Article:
Figures 1 and 2 show the FiO2 values obtained at different O2 flow rates (range 0–10 L/min) over time during PPV at a respiratory rate of 40 to 60 per minute and PIP of 25 and 35 cm H2O, respectively.
At a PIP of 25 cm H2O, the CV had a maximum of 0.280 and a minimum of 0.004, whereas at a PIP of 35 cm H2O the maximum was equal to 0.260 and the minimum to 0.012.
Our study shows the relationship between O2 flow rate and delivered FiO2 over time during PPV with a neonatal SIB and reservoir. The delivered FiO2 depends on 3 factors: O2 flow rate, PIP, and time elapsed. These results allow the construction of a simple scheme showing the actual FiO2 delivered with variable O2 flow at a given time (Figs 1 and 2). Such a scheme may represent a useful and inexpensive tool for neonatal resuscitation when a compressed air source and blender are not available.
Effective PPV is of utmost importance during neonatal resuscitation.1,3,5 Two meta-analyses comparing neonatal resuscitation initiated with room air versus 100% O2 showed increased survival when resuscitation was initiated with air.12,13 There are no studies in term infants comparing outcomes when resuscitations are initiated with FiO2 other than 100% or room air.1 One study in preterm infants showed that initiation of resuscitation with a blend of O2 and air resulted in less hypoxemia or hyperoxia, as defined by the investigators, than when resuscitation was initiated with air or 100% O2.14 Current guidelines recommend starting PPV with 21% FiO2 for term infants and 30% to 90% FiO2 for infants delivered <32 weeks’ gestation. The guidelines recommend adjusting the FiO2 based on pulse oximetry.4 Two previous surveys have shown that the SIB is the most commonly used device for PPV in the newborn.15,16 For this reason, it is important to have the ability to adjust the FiO2 across a wide range when using an SIB. Unfortunately, in many areas where newborns are resuscitated, pulse oximetry is available, but compressed air and oxygen blenders are not.4,7,8 A low-cost and easy-to-use scheme for adjusting the FiO2 when using an SIB without a blender may play a key role in these settings. A source of oxygen and a flowmeter capable of accurately delivering flow between 0.1 to 8 L/min would be required.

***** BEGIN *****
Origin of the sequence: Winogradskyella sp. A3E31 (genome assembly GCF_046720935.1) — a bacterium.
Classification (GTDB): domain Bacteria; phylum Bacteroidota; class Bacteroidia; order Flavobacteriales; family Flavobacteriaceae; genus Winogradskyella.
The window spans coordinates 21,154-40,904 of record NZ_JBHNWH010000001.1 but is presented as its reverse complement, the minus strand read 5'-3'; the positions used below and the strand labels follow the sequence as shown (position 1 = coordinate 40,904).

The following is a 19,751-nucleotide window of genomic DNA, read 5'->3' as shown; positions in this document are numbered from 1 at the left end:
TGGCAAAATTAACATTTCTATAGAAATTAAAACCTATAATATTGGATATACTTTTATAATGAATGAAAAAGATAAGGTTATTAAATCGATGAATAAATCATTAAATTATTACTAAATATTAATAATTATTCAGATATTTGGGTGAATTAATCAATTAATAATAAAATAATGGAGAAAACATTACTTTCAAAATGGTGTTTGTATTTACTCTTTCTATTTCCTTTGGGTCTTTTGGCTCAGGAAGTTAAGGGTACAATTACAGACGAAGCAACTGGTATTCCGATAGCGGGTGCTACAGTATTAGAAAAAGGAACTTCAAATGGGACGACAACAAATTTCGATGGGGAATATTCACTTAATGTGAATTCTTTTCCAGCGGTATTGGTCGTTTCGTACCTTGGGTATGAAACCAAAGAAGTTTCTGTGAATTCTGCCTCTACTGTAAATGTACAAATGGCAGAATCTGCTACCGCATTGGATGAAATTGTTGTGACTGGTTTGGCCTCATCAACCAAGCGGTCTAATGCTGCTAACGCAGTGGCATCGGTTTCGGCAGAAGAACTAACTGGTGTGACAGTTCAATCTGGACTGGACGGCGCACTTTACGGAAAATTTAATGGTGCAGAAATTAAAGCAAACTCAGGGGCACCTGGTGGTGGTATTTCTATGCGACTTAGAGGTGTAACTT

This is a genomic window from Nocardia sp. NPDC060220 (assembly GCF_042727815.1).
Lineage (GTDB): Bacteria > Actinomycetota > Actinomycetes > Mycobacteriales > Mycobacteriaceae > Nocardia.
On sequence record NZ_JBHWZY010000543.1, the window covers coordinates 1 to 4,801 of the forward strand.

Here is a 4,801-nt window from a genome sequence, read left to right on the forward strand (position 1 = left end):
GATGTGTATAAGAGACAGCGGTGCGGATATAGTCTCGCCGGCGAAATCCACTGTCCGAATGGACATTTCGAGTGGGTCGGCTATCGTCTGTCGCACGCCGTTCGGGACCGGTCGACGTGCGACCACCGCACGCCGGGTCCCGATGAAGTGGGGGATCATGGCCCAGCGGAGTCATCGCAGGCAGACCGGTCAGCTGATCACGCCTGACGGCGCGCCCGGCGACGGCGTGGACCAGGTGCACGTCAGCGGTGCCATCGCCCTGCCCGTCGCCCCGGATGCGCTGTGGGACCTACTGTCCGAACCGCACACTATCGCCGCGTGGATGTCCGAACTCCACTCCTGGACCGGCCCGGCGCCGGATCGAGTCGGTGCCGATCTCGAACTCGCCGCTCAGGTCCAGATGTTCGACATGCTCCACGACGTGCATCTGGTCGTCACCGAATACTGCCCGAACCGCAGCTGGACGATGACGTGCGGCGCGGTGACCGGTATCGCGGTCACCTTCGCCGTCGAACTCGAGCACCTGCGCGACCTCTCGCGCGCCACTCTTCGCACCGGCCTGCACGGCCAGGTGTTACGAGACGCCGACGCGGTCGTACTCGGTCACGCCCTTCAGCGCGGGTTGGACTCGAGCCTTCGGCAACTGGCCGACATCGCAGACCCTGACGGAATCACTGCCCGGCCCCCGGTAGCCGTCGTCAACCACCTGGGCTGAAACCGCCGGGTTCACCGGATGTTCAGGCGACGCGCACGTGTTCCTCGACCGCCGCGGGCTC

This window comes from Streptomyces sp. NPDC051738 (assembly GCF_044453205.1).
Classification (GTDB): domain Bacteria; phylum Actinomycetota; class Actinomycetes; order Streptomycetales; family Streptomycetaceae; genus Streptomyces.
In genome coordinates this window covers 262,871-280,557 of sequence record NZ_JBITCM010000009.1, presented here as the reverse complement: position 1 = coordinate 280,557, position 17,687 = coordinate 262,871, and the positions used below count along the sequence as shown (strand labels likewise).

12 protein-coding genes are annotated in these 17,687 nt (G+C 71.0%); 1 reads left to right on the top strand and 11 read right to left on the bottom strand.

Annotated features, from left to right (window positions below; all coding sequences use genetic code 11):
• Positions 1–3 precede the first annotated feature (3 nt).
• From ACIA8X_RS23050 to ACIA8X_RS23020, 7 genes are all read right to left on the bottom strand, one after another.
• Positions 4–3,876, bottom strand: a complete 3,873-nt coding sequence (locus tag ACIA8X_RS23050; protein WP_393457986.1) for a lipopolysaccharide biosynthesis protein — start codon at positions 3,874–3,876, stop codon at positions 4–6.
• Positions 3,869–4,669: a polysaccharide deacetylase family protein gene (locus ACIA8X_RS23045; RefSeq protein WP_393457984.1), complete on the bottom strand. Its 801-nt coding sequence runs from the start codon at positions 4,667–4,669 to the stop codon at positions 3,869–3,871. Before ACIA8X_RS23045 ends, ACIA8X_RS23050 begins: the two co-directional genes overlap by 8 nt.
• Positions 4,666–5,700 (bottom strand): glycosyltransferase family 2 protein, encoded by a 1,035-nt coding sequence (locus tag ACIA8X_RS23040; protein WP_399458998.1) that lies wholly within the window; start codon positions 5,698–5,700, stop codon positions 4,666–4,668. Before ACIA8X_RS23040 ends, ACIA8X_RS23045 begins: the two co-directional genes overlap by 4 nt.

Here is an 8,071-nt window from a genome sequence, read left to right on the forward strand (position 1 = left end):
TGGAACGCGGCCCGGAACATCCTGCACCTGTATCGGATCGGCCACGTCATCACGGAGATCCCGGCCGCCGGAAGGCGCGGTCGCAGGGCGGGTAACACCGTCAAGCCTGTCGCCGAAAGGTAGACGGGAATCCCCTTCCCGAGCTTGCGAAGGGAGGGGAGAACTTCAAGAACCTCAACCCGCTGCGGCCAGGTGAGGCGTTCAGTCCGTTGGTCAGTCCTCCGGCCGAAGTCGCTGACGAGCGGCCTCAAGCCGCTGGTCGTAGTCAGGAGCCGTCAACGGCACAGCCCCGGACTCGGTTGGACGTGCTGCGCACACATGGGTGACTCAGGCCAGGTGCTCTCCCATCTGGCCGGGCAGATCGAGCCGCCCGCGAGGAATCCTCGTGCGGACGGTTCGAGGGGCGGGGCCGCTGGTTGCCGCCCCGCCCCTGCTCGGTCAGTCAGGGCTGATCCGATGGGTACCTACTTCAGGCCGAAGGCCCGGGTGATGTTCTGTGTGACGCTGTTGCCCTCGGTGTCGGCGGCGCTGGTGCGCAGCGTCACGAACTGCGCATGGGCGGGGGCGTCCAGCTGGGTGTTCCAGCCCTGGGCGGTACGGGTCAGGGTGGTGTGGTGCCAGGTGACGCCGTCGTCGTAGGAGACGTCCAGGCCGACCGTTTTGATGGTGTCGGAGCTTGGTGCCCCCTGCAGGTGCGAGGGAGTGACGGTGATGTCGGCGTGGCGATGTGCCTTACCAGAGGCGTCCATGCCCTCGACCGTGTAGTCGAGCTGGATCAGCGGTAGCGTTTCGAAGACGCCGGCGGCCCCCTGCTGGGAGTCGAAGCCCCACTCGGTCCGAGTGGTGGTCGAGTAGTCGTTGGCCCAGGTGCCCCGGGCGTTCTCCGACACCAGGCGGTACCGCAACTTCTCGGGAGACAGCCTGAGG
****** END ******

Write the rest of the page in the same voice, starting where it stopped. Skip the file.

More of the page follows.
Other bench studies have attempted to examine this question.9–11 These investigators measured the ventilating FiO2 in a closed system, with the reservoir removed, and varied the oxygen flow between 1 and 10 L/min. Although using a closed system may result in a more precise FiO2 measurement, our study was specifically designed to reflect actual clinical practice by ventilating a manikin with a face-mask and an intact SIB. Similar to our results, these investigators found that the delivered oxygen concentration exceeded 60% within 1 minute using a flow rate >1 L/min. On the basis of these studies, it appeared that adjusting the oxygen flow rate had little effect on the delivered FiO2. The current study, however, shows that by using lower oxygen flows (0.1 to 1 L/min), resuscitators can achieve a clinically relevant range of FiO2 without requiring compressed air and a blender. We found that the delivered FiO2 was 30% to 40% at flow rates of 0.1 and 0.5 L/min. These FiO2 values corresponded to those reported by Reise et al when using a blender (FiO2 40%) at flow rates ranging from 1 to 10 L/min.11 When compressed air and a blender are not available, the resuscitator can adjust the effective FiO2 from 21% to 85% or 95% by using a low-flowmeter and simply adjusting the oxygen flow progressively from 0 L/min (“off”) to 5 L/min as needed based on pulse oximetry.
On the basis of statements in the Textbook of Neonatal Resuscitation,3 it would be expected that previous investigators would have found a lower FiO2 at similar flow rates because they removed the reservoir from the SIB. Interestingly, there was little difference in the delivered FiO2 between our study and previous studies when the flow rate exceeded 1 L/min.9,10 This suggests that the reservoir has no effect on the delivered FiO2 probably because the tidal volume used for a neonate is so low that the residual volume in the bag itself maintains the FiO2 and does not need the reservoir. The same findings were demonstrated by Reise et al, who conducted the same experiment with and without a reservoir.11